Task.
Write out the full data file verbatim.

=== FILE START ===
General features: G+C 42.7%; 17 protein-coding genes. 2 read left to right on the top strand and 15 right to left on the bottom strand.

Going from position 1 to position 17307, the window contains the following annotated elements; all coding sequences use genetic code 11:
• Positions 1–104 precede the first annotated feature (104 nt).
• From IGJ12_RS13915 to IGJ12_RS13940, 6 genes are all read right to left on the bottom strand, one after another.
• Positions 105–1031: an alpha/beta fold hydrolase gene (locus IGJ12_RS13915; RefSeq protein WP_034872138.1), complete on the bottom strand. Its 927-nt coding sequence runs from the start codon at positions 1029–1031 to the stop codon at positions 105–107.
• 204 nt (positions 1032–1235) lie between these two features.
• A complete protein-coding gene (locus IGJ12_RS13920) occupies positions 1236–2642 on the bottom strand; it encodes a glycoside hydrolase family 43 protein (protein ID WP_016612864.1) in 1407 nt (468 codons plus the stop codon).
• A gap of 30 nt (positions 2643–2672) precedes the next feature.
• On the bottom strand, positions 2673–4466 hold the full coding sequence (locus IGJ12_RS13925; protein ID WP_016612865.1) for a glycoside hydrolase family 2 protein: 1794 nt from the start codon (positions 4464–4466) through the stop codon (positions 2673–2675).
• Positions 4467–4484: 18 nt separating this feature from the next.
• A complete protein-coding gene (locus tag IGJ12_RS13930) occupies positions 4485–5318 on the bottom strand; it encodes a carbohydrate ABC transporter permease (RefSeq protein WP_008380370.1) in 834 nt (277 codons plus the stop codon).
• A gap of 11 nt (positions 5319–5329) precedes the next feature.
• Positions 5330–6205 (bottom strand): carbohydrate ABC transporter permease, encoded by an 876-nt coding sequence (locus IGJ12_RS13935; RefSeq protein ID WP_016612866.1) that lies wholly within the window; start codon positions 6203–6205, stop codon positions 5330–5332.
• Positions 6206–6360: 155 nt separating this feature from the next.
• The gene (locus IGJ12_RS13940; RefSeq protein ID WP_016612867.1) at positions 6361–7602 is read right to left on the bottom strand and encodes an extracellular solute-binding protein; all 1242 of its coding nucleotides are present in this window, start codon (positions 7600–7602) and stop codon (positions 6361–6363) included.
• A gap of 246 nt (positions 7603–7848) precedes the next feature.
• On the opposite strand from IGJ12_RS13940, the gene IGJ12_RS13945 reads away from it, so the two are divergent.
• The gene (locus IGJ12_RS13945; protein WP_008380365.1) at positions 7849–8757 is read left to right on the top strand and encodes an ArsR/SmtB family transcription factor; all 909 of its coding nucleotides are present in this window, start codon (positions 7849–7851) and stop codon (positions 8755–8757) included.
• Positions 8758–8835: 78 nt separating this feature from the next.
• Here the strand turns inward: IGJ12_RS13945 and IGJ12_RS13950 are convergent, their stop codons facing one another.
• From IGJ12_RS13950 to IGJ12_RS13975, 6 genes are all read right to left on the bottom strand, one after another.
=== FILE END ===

General features: G+C 42.7%; 17 protein-coding genes. 2 read left to right on the top strand and 15 right to left on the bottom strand.

Going from position 1 to position 17307, the window contains the following annotated elements; all coding sequences use genetic code 11:
• Positions 1–104 precede the first annotated feature (104 nt).
• From IGJ12_RS13915 to IGJ12_RS13940, 6 genes are all read right to left on the bottom strand, one after another.
• Positions 105–1031: an alpha/beta fold hydrolase gene (locus IGJ12_RS13915; RefSeq protein WP_034872138.1), complete on the bottom strand. Its 927-nt coding sequence runs from the start codon at positions 1029–1031 to the stop codon at positions 105–107.
• 204 nt (positions 1032–1235) lie between these two features.
• A complete protein-coding gene (locus IGJ12_RS13920) occupies positions 1236–2642 on the bottom strand; it encodes a glycoside hydrolase family 43 protein (protein ID WP_016612864.1) in 1407 nt (468 codons plus the stop codon).
• A gap of 30 nt (positions 2643–2672) precedes the next feature.
• On the bottom strand, positions 2673–4466 hold the full coding sequence (locus IGJ12_RS13925; protein ID WP_016612865.1) for a glycoside hydrolase family 2 protein: 1794 nt from the start codon (positions 4464–4466) through the stop codon (positions 2673–2675).
• Positions 4467–4484: 18 nt separating this feature from the next.
• A complete protein-coding gene (locus tag IGJ12_RS13930) occupies positions 4485–5318 on the bottom strand; it encodes a carbohydrate ABC transporter permease (RefSeq protein WP_008380370.1) in 834 nt (277 codons plus the stop codon).
• A gap of 11 nt (positions 5319–5329) precedes the next feature.
• Positions 5330–6205 (bottom strand): carbohydrate ABC transporter permease, encoded by an 876-nt coding sequence (locus IGJ12_RS13935; RefSeq protein ID WP_016612866.1) that lies wholly within the window; start codon positions 6203–6205, stop codon positions 5330–5332.
• Positions 6206–6360: 155 nt separating this feature from the next.
• The gene (locus IGJ12_RS13940; RefSeq protein ID WP_016612867.1) at positions 6361–7602 is read right to left on the bottom strand and encodes an extracellular solute-binding protein; all 1242 of its coding nucleotides are present in this window, start codon (positions 7600–7602) and stop codon (positions 6361–6363) included.
• A gap of 246 nt (positions 7603–7848) precedes the next feature.
• On the opposite strand from IGJ12_RS13940, the gene IGJ12_RS13945 reads away from it, so the two are divergent.
• The gene (locus IGJ12_RS13945; protein WP_008380365.1) at positions 7849–8757 is read left to right on the top strand and encodes an ArsR/SmtB family transcription factor; all 909 of its coding nucleotides are present in this window, start codon (positions 7849–7851) and stop codon (positions 8755–8757) included.
• Positions 8758–8835: 78 nt separating this feature from the next.
• Here the strand turns inward: IGJ12_RS13945 and IGJ12_RS13950 are convergent, their stop codons facing one another.
• From IGJ12_RS13950 to IGJ12_RS13975, 6 genes are all read right to left on the bottom strand, one after another.